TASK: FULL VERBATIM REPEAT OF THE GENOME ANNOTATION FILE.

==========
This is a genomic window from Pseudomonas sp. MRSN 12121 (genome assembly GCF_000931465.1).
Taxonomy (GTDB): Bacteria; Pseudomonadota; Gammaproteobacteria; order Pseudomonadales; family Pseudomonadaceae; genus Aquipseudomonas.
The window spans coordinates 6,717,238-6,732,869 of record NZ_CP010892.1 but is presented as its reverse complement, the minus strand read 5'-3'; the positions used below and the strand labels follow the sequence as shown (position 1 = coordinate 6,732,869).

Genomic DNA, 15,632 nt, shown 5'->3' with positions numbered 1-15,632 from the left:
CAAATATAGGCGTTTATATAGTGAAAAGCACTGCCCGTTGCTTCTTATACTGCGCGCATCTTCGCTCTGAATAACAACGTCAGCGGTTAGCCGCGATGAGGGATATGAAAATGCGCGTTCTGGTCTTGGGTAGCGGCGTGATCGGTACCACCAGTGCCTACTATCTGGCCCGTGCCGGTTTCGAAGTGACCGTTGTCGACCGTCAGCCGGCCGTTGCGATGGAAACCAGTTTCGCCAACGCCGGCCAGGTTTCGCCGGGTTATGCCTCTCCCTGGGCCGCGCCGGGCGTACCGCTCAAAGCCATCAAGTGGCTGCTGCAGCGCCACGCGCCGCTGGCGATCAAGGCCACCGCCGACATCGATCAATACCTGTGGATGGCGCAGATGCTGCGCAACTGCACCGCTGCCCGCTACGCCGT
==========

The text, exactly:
This is a genomic window from Pseudomonas sp. MRSN 12121 (genome assembly GCF_000931465.1).
Taxonomy (GTDB): Bacteria; Pseudomonadota; Gammaproteobacteria; order Pseudomonadales; family Pseudomonadaceae; genus Aquipseudomonas.
The window spans coordinates 6,717,238-6,732,869 of record NZ_CP010892.1 but is presented as its reverse complement, the minus strand read 5'-3'; the positions used below and the strand labels follow the sequence as shown (position 1 = coordinate 6,732,869).

Genomic DNA, 15,632 nt, shown 5'->3' with positions numbered 1-15,632 from the left:
CAAATATAGGCGTTTATATAGTGAAAAGCACTGCCCGTTGCTTCTTATACTGCGCGCATCTTCGCTCTGAATAACAACGTCAGCGGTTAGCCGCGATGAGGGATATGAAAATGCGCGTTCTGGTCTTGGGTAGCGGCGTGATCGGTACCACCAGTGCCTACTATCTGGCCCGTGCCGGTTTCGAAGTGACCGTTGTCGACCGTCAGCCGGCCGTTGCGATGGAAACCAGTTTCGCCAACGCCGGCCAGGTTTCGCCGGGTTATGCCTCTCCCTGGGCCGCGCCGGGCGTACCGCTCAAAGCCATCAAGTGGCTGCTGCAGCGCCACGCGCCGCTGGCGATCAAGGCCACCGCCGACATCGATCAATACCTGTGGATGGCGCAGATGCTGCGCAACTGCACCGCTGCCCGCTACGCCGT